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Small town, big capabilities


Aylmer Glass and Mirror was supposed to be a retirement project.

Aylmer Glass and Mirror was supposed to be a retirement project. After dairy farming for decades, Tony Holcombe was having issues with his knees and looking for something more relaxed that he and his wife, Deborah, could do for a living. When an opportunity came along in 2003 to buy Aylmer Glass – a small, three-man glazing contractor in the tiny town of Aylmer, Ont. (population 7,000) – it looked like just the thing. But a funny thing happened on his way to the quiet life. Holcombe found that it was not in his nature to sit back and let the company drift. And people kept bringing him different things to do that challenged his workers’ ingenuity. As word got around about the Holcombe’s friendly service and can-do attitude, Holcombe found his business growing. Nine years later, Aylmer Glass does three times the business it was doing when Holcombe bought it and has a number of high-profile, innovative local projects under its belt.

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Deb and Tony Holcombe are working more hours now than they did on the farm, but at least it is easier on the knees. They have turned Aylmer Glass and Mirror into a one-stop shop for all the glass needs in this small, southwestern Ontario town.

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Aylmer Glass occupies a 5,000-square-foot building Holcombe built himself six years ago. There are four full-time employees, plus Tony and Deb. Two workers do nothing but installations, and the senior employee, Henry Geisbrecht, mainly stays in the shop doing repairs and auto glass work. The fourth employee is Holcombe’s son, Matthew, who does whatever is needed and constitutes the company’s IT department. Aylmer Glass does mostly residential window and door replacement, but no category of work is turned away if Holcombe feels he can handle it.

In addition to doing commercial storefronts, glass enclosures for public buildings and display cases for the local police college, Aylmer Glass keeps up a steady stream of automotive windshield replacements. Holcombe estimates residential work is 60 per cent of his business, automotive 30 per cent and commercial coming in around 10 per cent. On the division of labour between himself and Deb, Holcombe has a simple explanation: “She does 90 per cent of the work,” he laughs. “If she takes a day off, Matthew and I are running around here like chickens with our heads cut off.” The company is a Northstar dealer and primarily a contractor and service provider rather than a manufacturer. “Our equipment is basically what you would find in any working shop,” Holcombe explains. There is very little in the way of specialized glazing equipment; he has a saw for vinyl and one for aluminum rail and a wet belt grinder. He sends all his bevelling work out to London Glass. The company has a pick-up truck and a 14-foot, tandem-axel trailer for deliveries.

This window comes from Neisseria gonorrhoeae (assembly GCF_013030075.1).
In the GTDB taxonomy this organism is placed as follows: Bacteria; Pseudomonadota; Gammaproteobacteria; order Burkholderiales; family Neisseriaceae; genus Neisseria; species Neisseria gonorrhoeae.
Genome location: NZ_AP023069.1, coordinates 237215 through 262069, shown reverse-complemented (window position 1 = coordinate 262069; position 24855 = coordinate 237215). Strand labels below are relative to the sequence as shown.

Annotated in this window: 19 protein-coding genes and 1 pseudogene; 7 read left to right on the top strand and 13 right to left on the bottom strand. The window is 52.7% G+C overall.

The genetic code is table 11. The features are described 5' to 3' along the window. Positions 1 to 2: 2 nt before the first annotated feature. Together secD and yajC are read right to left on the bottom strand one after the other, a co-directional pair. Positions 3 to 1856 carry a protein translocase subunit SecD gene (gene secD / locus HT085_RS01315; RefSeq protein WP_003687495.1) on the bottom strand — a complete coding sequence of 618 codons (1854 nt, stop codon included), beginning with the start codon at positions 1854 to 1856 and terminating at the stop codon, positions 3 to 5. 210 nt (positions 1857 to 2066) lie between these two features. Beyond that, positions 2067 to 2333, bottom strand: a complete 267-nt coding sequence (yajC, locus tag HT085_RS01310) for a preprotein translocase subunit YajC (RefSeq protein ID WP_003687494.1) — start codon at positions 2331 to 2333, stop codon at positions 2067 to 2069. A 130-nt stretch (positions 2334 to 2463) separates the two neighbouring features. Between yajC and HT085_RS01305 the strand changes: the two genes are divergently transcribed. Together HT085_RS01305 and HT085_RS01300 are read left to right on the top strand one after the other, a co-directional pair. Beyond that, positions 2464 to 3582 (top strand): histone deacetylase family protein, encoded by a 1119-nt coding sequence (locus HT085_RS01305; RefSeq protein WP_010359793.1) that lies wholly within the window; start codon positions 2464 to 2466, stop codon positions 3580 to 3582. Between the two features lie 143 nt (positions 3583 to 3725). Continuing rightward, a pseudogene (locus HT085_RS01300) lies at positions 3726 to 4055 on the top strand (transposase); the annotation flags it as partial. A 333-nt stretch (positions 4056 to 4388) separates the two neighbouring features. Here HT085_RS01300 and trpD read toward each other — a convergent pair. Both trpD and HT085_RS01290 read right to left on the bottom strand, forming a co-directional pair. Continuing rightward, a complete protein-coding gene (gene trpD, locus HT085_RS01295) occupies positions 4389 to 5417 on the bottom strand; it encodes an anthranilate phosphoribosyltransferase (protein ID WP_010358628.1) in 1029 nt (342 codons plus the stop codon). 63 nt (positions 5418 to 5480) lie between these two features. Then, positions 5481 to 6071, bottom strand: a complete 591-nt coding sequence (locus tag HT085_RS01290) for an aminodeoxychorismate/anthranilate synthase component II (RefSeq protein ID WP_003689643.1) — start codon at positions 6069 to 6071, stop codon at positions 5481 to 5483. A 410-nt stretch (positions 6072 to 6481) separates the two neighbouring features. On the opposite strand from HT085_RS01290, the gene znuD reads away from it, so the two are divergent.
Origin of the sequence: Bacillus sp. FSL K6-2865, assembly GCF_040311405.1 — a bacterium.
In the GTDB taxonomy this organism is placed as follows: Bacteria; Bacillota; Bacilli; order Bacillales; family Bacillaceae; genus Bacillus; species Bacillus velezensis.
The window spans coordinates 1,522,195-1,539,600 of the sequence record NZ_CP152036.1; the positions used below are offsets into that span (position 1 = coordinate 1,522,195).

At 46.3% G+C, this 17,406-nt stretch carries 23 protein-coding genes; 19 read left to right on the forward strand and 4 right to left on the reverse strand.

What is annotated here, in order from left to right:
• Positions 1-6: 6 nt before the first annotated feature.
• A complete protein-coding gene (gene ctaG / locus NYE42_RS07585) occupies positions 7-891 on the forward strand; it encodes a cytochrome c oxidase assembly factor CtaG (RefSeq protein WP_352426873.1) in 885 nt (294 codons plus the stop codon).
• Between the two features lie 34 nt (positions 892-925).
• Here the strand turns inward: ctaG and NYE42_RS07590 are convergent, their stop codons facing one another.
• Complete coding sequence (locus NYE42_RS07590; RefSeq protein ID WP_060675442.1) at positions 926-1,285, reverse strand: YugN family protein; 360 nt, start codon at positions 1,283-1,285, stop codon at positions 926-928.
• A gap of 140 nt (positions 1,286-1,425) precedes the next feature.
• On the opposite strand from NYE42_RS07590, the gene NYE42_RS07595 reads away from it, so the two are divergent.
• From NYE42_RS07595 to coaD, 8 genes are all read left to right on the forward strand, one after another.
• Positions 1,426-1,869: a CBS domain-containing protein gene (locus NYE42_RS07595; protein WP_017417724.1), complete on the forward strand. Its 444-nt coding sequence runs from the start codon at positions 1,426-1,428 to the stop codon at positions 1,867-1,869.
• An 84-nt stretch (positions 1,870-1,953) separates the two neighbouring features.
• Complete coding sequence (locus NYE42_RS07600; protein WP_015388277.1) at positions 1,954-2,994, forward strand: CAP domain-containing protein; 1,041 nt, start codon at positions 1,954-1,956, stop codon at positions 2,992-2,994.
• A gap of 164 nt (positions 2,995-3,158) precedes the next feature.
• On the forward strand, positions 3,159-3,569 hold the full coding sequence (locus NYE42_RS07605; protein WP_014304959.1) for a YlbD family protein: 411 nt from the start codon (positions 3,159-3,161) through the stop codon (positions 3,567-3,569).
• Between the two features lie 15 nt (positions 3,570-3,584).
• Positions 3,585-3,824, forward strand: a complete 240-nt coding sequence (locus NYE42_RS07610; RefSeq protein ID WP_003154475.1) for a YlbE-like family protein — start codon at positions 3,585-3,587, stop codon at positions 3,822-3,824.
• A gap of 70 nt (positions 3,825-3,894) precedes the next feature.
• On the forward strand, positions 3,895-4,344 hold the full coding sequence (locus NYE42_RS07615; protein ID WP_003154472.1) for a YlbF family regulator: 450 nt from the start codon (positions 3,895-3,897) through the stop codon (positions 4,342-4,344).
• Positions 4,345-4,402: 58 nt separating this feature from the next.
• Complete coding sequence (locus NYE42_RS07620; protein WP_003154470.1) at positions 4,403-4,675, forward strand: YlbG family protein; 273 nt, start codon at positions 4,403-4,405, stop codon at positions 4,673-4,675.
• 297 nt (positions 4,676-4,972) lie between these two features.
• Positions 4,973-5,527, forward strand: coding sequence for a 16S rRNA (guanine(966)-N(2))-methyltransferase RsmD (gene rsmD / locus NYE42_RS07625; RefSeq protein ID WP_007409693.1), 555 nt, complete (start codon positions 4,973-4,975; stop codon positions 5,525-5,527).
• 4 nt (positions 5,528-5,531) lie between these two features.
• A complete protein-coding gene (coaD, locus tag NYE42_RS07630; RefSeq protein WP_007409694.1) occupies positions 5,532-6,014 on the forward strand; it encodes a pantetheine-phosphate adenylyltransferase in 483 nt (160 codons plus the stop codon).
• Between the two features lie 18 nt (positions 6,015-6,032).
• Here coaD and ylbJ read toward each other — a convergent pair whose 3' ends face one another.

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Henry Geisbrecht “came with the company,” Holcombe jokes. Geisbrecht handles most of the in-shop work while the rest of the team does installations. Holcombe says increasing Aylmer Glass’s workforce has enabled him to grow the business significantly.


 

Aylmer Glass and Mirror has been in Aylmer since 1969, changing owners and locations many times. Holcombe knew the last owner, Doug Newell, from his high school days in Tillsonburg, Ont., and the two had served on the Brownsville volunteer fire department together. Newell’s father-in-law also farmed in the area and knew Deb’s father well. “After I sold all my cattle, he came to the farm one day and said, ‘What are you going to do with yourself?’” Holcombe remembers. “And I said ‘I don’t know, I just want something I can sink my teeth into.’ And he said ‘My son-in-law is thinking about selling his business.’” Holcombe shadowed Newell for two weeks, accompanying him to installs and meeting his distributors. Afterwards, he and Deb looked over the company’s books and decided to take the leap.

Location: Aylmer, Ont.
Sq. Footage: 5,000
Employees: 4
Owners: Tony and Deb Holcombe
Puppies: 1(Loki)

 Aylmer Glass and Mirror is a Northstar dealer, providing residential vinyl window sales and installation for new builds and renovations. But its list of projects goes much farther, including windows, doors, decking, railings, shower enclosures, closet organization, auto glass, glass tabletops, window film and repairs. The company has been in existence since 1969 and under present ownership since 2003.